The Highest-Yielding Dividends That Are Safe to Hold

May 31, 2014 by Jon C. Ogg

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Dividend payments by S&P 500 companies reached an all-time high last year, totaling some $330.8 billion, according to FactSet. As of this March, 418 of the 500 companies in the index paid a dividend.

However, not all dividends are created equal. Of the 500 companies in the index, 96 pay their shareholders a dividend of 3% or more. As a rough comparison, a 10-year Treasury note yields close to 2.5%. While Treasury securities come with a virtual guarantee of a return of principal, share price appreciation is generally expected to provide higher returns. Dividends are intended to make those returns even better over time.

Dividends are considered among the most straightforward ways for a company to reward investors. After all, they represent a direct transfer of cash from the company back to its shareholders. However, a high dividend yield alone does not give a complete picture of the value of an investment. The financial health and business prospects of the company has to be considered as well. Investors need to be able to differentiate a high dividend from a safe dividend.

Some companies, like Chevron, can easily afford to offer investors a 3.5% dividend yield. While this is among the higher yields in the S&P 500, Chevron likely has the means to pay even more, since it is among the most profitable companies in the United States.

Surprisingly, some companies pay dividends even when they lose money. For example, Windstream Holdings, with a 10.4% dividend yield, actually pays out three times its trailing 12-month earnings in dividends. However, such a combination of high payouts and unprofitability is not sustainable.

To identify the highest-yielding S&P 500 stocks that are safe for investors, 24/7 Wall St. reviewed the companies that are currently paying dividends of 3% or more. While the three companies with the highest dividend yields in the S&P 500 are in the communications sector, none of them satisfied all of our screen criteria.

We excluded any company with a market capitalization of less than $10 billion. We also eliminated companies that we believe cannot afford to maintain their dividends or for which a net loss is expected. Many of the dividends and earnings figures are based on forward-looking analyst estimates.

We generally put a limit on the income payout rate at 80%, meaning that companies must retain 20% of their expected earnings this year and next year for other uses, such as share buybacks and growth opportunities. This excluded the real estate investment trusts (REITs), which pay out almost all income to maintain their special tax structures.

In some instances, companies do elect to cut dividends, even when the market does not expect it. This happened to one company that we previously thought offered a safe dividend, FirstEnergy. The company cut its dividend by a third last year, a decision many followers attributed to the unregulated energy sales part of its business.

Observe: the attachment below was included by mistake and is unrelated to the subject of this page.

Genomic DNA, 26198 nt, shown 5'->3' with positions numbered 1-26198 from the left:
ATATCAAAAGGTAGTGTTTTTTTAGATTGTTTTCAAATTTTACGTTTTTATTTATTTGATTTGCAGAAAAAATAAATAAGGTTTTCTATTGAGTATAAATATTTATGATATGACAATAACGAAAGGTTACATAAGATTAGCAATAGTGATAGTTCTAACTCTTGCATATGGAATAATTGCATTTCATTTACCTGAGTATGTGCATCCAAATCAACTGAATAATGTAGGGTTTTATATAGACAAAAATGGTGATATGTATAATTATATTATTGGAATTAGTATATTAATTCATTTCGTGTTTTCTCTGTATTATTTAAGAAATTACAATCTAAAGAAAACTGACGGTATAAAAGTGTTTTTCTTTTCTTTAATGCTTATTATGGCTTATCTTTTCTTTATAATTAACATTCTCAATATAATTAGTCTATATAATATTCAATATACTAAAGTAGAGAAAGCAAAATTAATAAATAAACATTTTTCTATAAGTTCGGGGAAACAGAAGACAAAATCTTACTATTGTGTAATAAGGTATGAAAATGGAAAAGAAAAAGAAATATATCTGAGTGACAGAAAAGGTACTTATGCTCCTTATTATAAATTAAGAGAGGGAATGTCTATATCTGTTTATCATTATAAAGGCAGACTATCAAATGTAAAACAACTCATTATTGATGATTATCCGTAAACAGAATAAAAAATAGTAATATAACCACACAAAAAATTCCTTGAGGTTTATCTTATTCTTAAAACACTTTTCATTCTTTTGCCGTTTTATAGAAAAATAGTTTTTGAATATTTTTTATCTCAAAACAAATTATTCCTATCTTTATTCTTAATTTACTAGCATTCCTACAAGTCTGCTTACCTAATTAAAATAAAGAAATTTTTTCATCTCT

Companies involved in transformative mergers or acquisitions were excluded if the combination could potentially place the dividend at risk. We did make an exception for AT&T, which acquired DirecTV. We independently determined at the time of the deal’s announcement that it was unlikely that AT&T’s dividend would be affected by the transaction. We also only included only two utility companies, which typically pay very high dividends, since this would have otherwise skewed our results largely towards that sector.

These are the highest-yielding dividends that are safe to hold.

1. AT&T
> Dividend yield: 5.2%
> Annualized dividend: $1.84
> Share price: $35.49
> P/E ratio: 13.2

AT&T Inc. (NYSE: T) is one of the nation’s leading telecommunications companies. It is the highest yielding stock in the Dow Jones Industrial Average, with a dividend yield of 5.2%. AT&T recently agreed to acquire satellite television provider DirecTV for $48.5 billion. While this may seem like a large amount, the company had more than $18 billion in earnings last year alone. Many of AT&T’s businesses are cash cows, allowing the company to spend roughly $21 billion in cash last year on capital expenditures, while paying nearly $10 billion in dividends and spending more than $13 billion on share buybacks.

2. Southern Company
> Dividend yield: 4.9%
> Annualized dividend: $2.10
> Share price: $43.74
> P/E ratio: 15.7

Southern Company (NYSE: SO), based in Atlanta, is a utilities holding company operating in four southeastern states. It currently has a 4.9% dividend yield and a market cap of $38.9 billion, based on a share price of $43.74 as of May 30. Southern Company has a track record of consistently growing its dividend, which now pays out $2.10 on an annualized basis. Recently, the company has experienced delays and cost overruns in the construction of its Kemper County, Miss., coal facility. This, along with other issues, prompted investment bank UBS to issue a Sell rating on the stock. The Kemper plant is designed to produce energy from coal in a more environmentally friendly manner by implementing carbon capture and storage technology. Despite the cost, Moody’s maintained the company’s credit rating for its senior unsecured debt at an investment grade Baa1 with a stable outlook.

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3. Consolidated Edison
> Dividend yield: 4.6%
> Annualized dividend: $2.52
> Share price: $54.94
> P/E ratio: 14.7

ConEd is a utility company supplying electricity and gas to much of New York City and nearby Westchester County. Because ConEd is a regulated utility, it has to gain approval from the state to increase charges to customers for parts of their monthly bills. The company’s most recent efforts to increase rates were rejected by the state. Despite this, the company has long been considered relatively safe and stable. It currently offers a dividend yield of 4.6%. Consolidated Edison Inc. (NYSE: ED) also has a payout ratio of only about 67%, which is very safe for a utility.